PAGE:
JBS Foods paid the equivalent of $11m in ransom after a cyber-attack that forced the company to shut down some operations in the US & Australia over the US Memorial Day holiday weekend.
The decision to pay the ransom demanded by the cyber-criminal group was to avoid any further issues or potential problems for its customers, according to the company’s CEO.
Largest Meat Distributor
The company made the payment to cyber-criminals to ensure the protection of its data & mitigate any further damage to its customers, as it was paid even after the world’s largest meat distributor had managed to return most of the facilities affected back to full operational capacity, a company official commented.
“This was a very difficult decision to make for our company & for me personally,” observed Andre Nogueira, CEO of JBS USA. “However, we felt this decision had to be made to prevent any potential risk for our customers.”
A group believed to be the REvil cyber gang hit several servers supporting North American & Australian IT systems of JBS Foods–a global provider of beef, chicken & pork with 245,000 employees operating on several continents–on the Sun. of Memorial Day weekend. The group later claimed in an interview on Telegram, however, that its original target was a Brazilian entity.
No company or customer data appears to have been exfiltrated during the attack, which the company largely resolved using redundant systems & encrypted backup servers, according to the statement.
As of Tues, JB.S stated it had been able to resume shipping food from nearly all of its US facilities & making progress in resuming plant operations in the US & Australia.
The company’s decision to pay despite having the situation nearly under control came after consultation with internal IT professionals & 3rd-party cyber-security experts, according to the statement. Indeed, experts commented that the attack could have had a ripple effect on could have a downstream effect on the food supply chain not only in Australia, but also globally had it not been resolved quickly.
The JBS payment is yet another in a series of high-profile extortion payments to ransomware groups that have recently been putting the squeeze on major corporations & govt. agencies & causing major disruption across numerous industries. The activity has prompted the US Govt. to get involved in a major way to crack down on these groups.
The REvil ransomware group, which also goes by the name Sodinokibi, is one of the more daring of the bunch, infamous for its attacks against some of the world’s largest organisations & exorbitant ransom demands.
Indeed, the FBI called the group who attacked JBS “one of the most specialised & sophisticated cyber-criminal groups in the world,” according to the company.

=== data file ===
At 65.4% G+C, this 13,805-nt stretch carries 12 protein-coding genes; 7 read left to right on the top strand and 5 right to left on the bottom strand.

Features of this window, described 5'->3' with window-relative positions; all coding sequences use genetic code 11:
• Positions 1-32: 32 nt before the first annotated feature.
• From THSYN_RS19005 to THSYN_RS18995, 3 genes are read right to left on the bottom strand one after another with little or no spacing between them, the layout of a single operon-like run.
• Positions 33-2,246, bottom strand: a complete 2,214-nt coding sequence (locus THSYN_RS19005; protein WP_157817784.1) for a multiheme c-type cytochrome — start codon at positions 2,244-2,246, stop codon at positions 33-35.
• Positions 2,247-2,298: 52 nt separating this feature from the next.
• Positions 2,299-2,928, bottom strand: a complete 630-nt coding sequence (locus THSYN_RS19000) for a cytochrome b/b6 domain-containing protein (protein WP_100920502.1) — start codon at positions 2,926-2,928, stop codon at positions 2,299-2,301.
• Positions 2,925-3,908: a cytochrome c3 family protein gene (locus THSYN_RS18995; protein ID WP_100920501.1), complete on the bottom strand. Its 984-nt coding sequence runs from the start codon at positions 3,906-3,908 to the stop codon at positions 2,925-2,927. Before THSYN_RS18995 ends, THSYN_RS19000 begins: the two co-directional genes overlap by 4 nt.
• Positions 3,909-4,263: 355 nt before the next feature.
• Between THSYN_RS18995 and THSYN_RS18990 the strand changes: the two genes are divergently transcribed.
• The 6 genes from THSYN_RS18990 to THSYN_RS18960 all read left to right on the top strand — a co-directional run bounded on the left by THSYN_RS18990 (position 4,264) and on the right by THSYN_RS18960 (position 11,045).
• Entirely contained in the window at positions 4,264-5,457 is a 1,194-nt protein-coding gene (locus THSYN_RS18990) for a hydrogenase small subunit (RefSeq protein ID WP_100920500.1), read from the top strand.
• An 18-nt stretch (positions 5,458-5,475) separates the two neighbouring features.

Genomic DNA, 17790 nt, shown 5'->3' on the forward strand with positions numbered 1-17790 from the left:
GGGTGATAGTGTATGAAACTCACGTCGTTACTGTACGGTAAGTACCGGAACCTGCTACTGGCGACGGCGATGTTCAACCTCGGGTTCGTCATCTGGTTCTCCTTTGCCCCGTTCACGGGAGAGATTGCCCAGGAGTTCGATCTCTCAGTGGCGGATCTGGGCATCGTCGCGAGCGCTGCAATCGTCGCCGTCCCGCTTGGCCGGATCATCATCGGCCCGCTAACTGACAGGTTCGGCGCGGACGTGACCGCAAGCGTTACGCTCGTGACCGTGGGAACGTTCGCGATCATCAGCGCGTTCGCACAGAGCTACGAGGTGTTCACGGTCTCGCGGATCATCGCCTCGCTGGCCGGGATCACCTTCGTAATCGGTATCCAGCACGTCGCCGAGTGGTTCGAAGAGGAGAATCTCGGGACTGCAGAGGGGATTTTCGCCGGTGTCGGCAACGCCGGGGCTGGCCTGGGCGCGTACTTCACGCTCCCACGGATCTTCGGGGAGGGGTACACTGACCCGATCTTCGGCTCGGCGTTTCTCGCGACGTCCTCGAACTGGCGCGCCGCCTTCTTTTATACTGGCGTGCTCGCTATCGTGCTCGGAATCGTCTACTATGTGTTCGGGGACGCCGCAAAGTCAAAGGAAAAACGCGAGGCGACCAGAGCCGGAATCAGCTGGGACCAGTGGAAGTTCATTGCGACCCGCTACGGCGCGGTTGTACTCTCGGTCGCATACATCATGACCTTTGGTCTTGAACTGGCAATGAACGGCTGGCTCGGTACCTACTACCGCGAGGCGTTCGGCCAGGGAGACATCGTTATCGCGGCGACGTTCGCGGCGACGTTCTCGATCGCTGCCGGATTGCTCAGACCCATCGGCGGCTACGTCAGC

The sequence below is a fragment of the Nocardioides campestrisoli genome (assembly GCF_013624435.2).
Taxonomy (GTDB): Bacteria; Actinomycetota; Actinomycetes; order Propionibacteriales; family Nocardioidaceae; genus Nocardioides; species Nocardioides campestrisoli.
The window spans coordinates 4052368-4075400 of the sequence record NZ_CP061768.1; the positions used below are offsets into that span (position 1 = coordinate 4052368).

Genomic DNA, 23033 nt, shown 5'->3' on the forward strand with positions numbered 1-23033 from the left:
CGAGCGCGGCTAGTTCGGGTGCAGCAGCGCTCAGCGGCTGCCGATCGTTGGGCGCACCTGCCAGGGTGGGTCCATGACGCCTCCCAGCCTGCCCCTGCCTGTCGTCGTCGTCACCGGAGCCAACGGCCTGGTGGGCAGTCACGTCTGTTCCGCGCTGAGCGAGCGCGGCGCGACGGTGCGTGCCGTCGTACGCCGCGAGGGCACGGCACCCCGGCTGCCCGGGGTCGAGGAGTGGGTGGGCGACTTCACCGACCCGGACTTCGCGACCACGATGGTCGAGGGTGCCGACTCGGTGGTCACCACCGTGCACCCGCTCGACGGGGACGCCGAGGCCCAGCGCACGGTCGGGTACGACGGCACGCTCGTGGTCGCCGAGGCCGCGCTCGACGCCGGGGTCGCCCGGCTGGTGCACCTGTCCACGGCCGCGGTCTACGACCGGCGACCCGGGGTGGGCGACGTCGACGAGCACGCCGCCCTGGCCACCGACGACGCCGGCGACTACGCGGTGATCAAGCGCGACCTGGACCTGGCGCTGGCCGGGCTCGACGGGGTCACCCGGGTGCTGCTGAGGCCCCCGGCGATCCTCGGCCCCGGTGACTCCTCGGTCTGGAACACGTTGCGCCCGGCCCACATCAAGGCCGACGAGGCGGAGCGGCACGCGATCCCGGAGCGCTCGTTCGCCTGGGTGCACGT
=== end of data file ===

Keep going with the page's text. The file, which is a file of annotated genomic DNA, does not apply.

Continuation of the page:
In April, REvil demanded a $50m extortion fee from Apple just hours before the tech giant was to kick off a new product launch event. The ransom stemmed from an attack on Quanta, a Taiwanese-based company contracted to assemble Apple products, including Apple Watch, Apple Macbook Air & Pro, and ThinkPad, from an Apple-provided set of design schematics that REvil claimed to have gotten its hands on.
The Dark Side ransomware group also has pwned high-profile targets in recent months, including the now-infamous attack on Colonial Pipeline that caused widespread disruption of the fuel supply & which is still under investigation by US authorities. Colonial Pipeline ended up paying about $4.4m in Bitcoin to Dark Side.
If it seems that ransomware groups are getting bolder about reaping substantial benefits from their illegal activity, they are, security experts suggested.
Recently the US Federal Govt’s involvement in fighting ransomware groups & attacks has been growing. On Mon., the FBI & DOJ announced in a press conference it used blockchain technology to track down the contents of Dark Side’s cryptocurrency wallet & recover approximately $2.3m of the ransom Colonial Pipeline paid to extortionists last month.
One reason for the rise of this type of cyber-criminal is because ransomware groups “face no real consequences” & can reap “high ransoms because the costs of networks just being down far exceed the cost of paying the ransoms,” John Bambenek, Threat Intelligence Advisor at Netenrich, explained.
“Naive statements like ‘never pay the ransom’ simply ignore the reality of the situation and do not have any chance in actually changing anything,” he concluded.